Fiona McArthur sold her first book in 1999 – a short story for Australian Woman’s Weekly about soccer, inspired perhaps by her chaotic life as a mum of five sons. Like a lot of girls from the country she moved to Sydney at seventeen and started her training as a nurse, and later a midwife, so she’s the perfect candidate for writing the gripping, often gritty medical romances we’ve grown to love.
Fiona is the first to admit that writing has always been a form of escapism, but luckily for us, now that her sons have all flown the nest she has a lot more time to put fingers to keyboard. Of course, it takes a lot of discipline to meet her deadlines:
‘I wake up early, at 5 a.m and I’m usually dressed by 6.15, but that’s enough time for me to write 500 – 1000 words, and then I can go about my day feeling good about myself!’
Fiona’s books in the Medical Series are notoriously stuffed with inspiring characters and vivid landscapes, situations and scenery, described so well you can picture yourself in the pages. Her home in NSW Australia is deeply embedded in her pages, but she’s travelled much further afield to bring the hot doctors she writes about to life.
The Orient Express was a particularly inspiring experience for Fiona. She took the famed journey across Italy and then cruised the Mediterranean into Venice with a friend, her laptop and her unusually keen observational skills. Watching life on the train she scribbled note after note in inspiration and wound up writing three books from the notes she took while on the 28-hour journey.
‘I’ll start with one scene that pops into my head and then write around it. I had an idea once for an opener, with a lady in her hospital room. A man comes in and immediately she yells ‘GET OUT!’ I had no idea where that story would go but I wrote that scene and the rest fell into place!’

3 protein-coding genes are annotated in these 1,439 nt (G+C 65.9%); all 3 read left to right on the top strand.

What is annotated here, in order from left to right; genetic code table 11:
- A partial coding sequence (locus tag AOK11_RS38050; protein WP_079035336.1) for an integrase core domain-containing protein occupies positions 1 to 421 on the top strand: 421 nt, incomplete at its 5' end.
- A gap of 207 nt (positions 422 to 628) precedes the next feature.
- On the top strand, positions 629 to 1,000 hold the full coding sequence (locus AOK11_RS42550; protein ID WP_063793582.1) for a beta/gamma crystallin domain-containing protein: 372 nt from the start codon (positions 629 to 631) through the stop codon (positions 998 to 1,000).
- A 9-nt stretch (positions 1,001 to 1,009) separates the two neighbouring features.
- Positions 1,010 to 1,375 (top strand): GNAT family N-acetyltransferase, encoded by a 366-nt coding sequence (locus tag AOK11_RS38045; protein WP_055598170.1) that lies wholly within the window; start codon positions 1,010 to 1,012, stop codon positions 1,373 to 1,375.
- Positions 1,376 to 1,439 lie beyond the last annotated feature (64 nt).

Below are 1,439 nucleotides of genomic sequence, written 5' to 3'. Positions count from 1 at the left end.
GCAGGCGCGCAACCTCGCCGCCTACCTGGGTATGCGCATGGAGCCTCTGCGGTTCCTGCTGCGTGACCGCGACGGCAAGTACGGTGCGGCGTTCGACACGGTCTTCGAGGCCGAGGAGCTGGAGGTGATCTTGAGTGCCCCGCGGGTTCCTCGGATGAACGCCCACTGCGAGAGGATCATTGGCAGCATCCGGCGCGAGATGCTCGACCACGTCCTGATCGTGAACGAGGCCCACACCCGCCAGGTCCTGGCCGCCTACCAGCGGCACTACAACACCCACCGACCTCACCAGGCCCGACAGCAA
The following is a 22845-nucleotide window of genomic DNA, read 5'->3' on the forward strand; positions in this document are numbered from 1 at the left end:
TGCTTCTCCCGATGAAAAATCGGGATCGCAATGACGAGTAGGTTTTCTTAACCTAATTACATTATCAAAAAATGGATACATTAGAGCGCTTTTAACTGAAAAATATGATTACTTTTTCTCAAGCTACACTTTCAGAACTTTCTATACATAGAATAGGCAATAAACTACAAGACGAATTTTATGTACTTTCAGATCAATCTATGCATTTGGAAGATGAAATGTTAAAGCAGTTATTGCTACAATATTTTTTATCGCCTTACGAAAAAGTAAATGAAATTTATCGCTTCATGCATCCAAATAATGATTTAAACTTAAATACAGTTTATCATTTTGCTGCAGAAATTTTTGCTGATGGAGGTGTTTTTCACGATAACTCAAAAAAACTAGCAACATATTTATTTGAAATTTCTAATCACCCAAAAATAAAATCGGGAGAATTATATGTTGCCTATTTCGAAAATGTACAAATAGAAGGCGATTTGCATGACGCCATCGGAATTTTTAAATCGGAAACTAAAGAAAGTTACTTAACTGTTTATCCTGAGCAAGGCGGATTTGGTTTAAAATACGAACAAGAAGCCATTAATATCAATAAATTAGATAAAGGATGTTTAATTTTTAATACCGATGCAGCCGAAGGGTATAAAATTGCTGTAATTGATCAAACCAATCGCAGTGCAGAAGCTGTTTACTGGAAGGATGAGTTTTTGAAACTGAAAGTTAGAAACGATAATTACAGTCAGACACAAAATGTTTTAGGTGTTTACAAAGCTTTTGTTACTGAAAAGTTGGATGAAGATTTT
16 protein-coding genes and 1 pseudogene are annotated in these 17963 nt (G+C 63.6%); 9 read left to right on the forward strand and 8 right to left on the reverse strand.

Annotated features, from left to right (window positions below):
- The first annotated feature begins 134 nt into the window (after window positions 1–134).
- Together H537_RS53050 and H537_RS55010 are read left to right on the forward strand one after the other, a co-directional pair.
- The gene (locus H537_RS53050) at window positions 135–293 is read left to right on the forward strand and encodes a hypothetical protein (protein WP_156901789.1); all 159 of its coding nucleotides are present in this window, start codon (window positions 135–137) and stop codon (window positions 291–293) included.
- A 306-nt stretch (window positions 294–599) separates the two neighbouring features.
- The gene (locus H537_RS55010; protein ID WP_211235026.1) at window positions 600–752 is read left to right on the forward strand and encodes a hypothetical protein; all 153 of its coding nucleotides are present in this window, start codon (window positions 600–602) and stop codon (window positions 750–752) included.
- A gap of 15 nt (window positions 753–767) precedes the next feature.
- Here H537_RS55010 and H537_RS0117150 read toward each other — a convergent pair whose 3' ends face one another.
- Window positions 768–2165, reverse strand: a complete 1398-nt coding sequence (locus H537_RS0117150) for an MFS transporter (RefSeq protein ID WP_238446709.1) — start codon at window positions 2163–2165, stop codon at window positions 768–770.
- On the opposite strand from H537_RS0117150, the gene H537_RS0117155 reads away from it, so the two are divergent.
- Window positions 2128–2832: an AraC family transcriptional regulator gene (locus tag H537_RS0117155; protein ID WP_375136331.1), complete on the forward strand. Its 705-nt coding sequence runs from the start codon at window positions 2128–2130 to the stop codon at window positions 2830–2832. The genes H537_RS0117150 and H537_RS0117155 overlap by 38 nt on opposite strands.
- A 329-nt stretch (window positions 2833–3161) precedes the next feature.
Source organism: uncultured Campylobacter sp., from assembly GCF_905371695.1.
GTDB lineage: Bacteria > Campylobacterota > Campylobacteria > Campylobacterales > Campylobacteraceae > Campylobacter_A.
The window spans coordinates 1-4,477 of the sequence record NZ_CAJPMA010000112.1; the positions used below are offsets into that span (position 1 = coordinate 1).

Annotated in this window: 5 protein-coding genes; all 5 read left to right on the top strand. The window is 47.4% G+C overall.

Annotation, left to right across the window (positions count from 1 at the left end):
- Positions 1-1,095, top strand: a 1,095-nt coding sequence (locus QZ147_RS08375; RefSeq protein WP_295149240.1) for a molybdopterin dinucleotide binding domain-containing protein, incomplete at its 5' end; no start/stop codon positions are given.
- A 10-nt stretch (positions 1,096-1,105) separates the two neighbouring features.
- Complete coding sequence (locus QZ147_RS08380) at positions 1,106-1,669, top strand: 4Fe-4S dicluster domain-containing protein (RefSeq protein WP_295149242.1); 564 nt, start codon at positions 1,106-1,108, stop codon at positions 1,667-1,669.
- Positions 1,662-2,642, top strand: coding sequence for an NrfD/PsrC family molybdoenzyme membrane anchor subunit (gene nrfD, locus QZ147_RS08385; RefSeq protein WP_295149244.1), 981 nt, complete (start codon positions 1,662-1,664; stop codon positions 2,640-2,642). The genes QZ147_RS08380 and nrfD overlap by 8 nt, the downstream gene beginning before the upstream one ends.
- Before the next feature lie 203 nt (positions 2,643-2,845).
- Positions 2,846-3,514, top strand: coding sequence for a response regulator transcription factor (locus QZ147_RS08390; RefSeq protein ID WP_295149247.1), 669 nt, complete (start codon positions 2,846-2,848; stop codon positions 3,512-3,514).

Fiona tells us (thankfully) that she never wants to leave the Harlequin family, she’d miss the romance too much. And the romance and medical action flows in many forms, from the book set in New Guinea which opens on an unconscious man, to a particularly favourite scene in which an aboriginal girl has a baby.
So what book would Fiona have made into a movie? ‘Definitely Harry St Clair, Doctor or Rogue,’ she says of her secretive high-flying Doctor – one of the best doctors in the southern hemisphere. ‘I think it would star Brad Pitt, he has just the right look for the role!’
When asked what challenges she faces with her writing, Fiona admits that switching from memoir to fiction is sometimes tough. Attention to detail is vital, especially in the medical field.
‘It will take me three to four months to write a book now’ she says of her Medical fiction, although as a midwife in a small hospital in Australia the ideas keep coming. Let’s hope they keep on coming for many more years!